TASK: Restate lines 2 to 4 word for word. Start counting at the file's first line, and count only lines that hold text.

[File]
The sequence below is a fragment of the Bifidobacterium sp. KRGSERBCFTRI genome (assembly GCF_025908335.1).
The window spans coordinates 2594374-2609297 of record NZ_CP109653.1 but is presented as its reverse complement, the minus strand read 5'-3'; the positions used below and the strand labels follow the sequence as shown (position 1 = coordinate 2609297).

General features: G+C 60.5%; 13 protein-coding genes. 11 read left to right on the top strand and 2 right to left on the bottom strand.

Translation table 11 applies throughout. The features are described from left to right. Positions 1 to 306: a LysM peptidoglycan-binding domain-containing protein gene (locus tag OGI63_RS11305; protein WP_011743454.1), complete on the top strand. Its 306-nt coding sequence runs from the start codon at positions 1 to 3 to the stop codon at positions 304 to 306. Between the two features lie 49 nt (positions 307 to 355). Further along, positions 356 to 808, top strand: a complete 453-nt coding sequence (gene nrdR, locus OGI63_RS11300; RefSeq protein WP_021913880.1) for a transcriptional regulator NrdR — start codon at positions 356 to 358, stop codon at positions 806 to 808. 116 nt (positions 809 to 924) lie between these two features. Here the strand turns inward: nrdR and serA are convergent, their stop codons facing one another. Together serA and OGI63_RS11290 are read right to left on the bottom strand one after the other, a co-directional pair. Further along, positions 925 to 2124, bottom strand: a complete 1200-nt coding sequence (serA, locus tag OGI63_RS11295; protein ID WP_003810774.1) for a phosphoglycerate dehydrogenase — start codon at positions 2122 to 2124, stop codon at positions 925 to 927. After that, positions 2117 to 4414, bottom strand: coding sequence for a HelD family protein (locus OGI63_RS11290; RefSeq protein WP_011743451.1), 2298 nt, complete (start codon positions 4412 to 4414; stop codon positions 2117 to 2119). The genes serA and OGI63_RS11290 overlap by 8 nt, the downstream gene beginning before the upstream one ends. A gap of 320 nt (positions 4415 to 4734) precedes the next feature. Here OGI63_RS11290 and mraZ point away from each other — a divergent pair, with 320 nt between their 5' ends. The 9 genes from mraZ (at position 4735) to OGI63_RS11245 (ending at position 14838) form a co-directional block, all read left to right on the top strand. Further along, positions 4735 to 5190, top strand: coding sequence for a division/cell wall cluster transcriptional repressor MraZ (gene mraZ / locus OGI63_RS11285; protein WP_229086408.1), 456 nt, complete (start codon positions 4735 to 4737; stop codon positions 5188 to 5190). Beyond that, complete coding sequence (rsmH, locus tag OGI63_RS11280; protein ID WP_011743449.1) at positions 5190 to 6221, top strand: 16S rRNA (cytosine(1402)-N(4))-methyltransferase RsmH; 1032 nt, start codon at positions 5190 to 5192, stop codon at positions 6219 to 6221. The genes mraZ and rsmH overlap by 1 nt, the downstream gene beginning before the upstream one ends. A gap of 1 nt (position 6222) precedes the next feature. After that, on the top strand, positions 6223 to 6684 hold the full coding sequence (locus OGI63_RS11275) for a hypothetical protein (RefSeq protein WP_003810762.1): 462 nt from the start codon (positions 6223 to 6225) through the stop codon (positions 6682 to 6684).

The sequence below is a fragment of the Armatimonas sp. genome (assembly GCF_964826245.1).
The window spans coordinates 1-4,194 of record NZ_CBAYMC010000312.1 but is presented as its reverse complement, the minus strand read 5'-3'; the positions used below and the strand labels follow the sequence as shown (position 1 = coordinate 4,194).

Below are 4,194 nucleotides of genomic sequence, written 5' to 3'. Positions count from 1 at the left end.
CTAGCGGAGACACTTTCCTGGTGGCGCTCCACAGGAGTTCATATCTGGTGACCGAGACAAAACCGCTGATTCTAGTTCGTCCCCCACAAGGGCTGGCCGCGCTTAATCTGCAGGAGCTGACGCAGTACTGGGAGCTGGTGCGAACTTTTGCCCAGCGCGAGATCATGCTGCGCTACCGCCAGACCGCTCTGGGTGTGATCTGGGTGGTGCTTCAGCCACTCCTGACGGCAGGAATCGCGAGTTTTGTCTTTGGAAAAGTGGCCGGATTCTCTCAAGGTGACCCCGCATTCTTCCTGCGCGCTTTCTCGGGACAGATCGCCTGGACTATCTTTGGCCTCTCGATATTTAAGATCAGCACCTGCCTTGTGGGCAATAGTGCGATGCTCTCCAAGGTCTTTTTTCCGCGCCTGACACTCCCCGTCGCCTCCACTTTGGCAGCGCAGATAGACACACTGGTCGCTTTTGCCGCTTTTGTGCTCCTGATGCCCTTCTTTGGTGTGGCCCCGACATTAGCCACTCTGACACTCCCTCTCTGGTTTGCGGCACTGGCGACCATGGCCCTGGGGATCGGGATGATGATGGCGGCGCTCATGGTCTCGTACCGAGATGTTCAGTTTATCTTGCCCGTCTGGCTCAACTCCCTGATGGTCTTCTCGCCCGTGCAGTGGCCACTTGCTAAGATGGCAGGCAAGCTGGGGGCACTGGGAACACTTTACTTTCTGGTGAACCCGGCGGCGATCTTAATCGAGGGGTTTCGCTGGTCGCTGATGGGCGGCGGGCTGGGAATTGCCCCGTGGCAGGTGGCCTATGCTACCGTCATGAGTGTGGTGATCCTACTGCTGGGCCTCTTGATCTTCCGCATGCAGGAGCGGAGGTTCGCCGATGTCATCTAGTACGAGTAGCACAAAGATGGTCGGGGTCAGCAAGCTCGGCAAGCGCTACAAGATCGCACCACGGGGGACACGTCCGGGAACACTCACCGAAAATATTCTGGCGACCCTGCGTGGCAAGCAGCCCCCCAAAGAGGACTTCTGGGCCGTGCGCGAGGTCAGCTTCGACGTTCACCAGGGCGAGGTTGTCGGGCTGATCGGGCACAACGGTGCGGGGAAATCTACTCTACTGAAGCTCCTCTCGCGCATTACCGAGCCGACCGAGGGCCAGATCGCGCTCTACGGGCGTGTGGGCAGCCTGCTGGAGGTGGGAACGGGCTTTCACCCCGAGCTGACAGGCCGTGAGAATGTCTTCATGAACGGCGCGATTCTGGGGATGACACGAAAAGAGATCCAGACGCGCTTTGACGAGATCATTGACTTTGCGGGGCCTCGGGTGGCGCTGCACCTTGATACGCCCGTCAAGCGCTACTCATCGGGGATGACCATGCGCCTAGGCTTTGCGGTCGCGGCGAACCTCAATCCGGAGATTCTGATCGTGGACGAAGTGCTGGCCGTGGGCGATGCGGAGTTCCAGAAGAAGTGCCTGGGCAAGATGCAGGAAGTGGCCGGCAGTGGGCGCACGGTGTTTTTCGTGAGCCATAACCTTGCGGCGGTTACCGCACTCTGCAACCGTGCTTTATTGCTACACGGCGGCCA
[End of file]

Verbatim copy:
The window spans coordinates 2594374-2609297 of record NZ_CP109653.1 but is presented as its reverse complement, the minus strand read 5'-3'; the positions used below and the strand labels follow the sequence as shown (position 1 = coordinate 2609297).

General features: G+C 60.5%; 13 protein-coding genes. 11 read left to right on the top strand and 2 right to left on the bottom strand.

Translation table 11 applies throughout. The features are described from left to right. Positions 1 to 306: a LysM peptidoglycan-binding domain-containing protein gene (locus tag OGI63_RS11305; protein WP_011743454.1), complete on the top strand. Its 306-nt coding sequence runs from the start codon at positions 1 to 3 to the stop codon at positions 304 to 306. Between the two features lie 49 nt (positions 307 to 355). Further along, positions 356 to 808, top strand: a complete 453-nt coding sequence (gene nrdR, locus OGI63_RS11300; RefSeq protein WP_021913880.1) for a transcriptional regulator NrdR — start codon at positions 356 to 358, stop codon at positions 806 to 808. 116 nt (positions 809 to 924) lie between these two features. Here the strand turns inward: nrdR and serA are convergent, their stop codons facing one another. Together serA and OGI63_RS11290 are read right to left on the bottom strand one after the other, a co-directional pair. Further along, positions 925 to 2124, bottom strand: a complete 1200-nt coding sequence (serA, locus tag OGI63_RS11295; protein ID WP_003810774.1) for a phosphoglycerate dehydrogenase — start codon at positions 2122 to 2124, stop codon at positions 925 to 927. After that, positions 2117 to 4414, bottom strand: coding sequence for a HelD family protein (locus OGI63_RS11290; RefSeq protein WP_011743451.1), 2298 nt, complete (start codon positions 4412 to 4414; stop codon positions 2117 to 2119). The genes serA and OGI63_RS11290 overlap by 8 nt, the downstream gene beginning before the upstream one ends. A gap of 320 nt (positions 4415 to 4734) precedes the next feature. Here OGI63_RS11290 and mraZ point away from each other — a divergent pair, with 320 nt between their 5' ends. The 9 genes from mraZ (at position 4735) to OGI63_RS11245 (ending at position 14838) form a co-directional block, all read left to right on the top strand. Further along, positions 4735 to 5190, top strand: coding sequence for a division/cell wall cluster transcriptional repressor MraZ (gene mraZ / locus OGI63_RS11285; protein WP_229086408.1), 456 nt, complete (start codon positions 4735 to 4737; stop codon positions 5188 to 5190). Beyond that, complete coding sequence (rsmH, locus tag OGI63_RS11280; protein ID WP_011743449.1) at positions 5190 to 6221, top strand: 16S rRNA (cytosine(1402)-N(4))-methyltransferase RsmH; 1032 nt, start codon at positions 5190 to 5192, stop codon at positions 6219 to 6221. The genes mraZ and rsmH overlap by 1 nt, the downstream gene beginning before the upstream one ends. A gap of 1 nt (position 6222) precedes the next feature. After that, on the top strand, positions 6223 to 6684 hold the full coding sequence (locus OGI63_RS11275) for a hypothetical protein (RefSeq protein WP_003810762.1): 462 nt from the start codon (positions 6223 to 6225) through the stop codon (positions 6682 to 6684).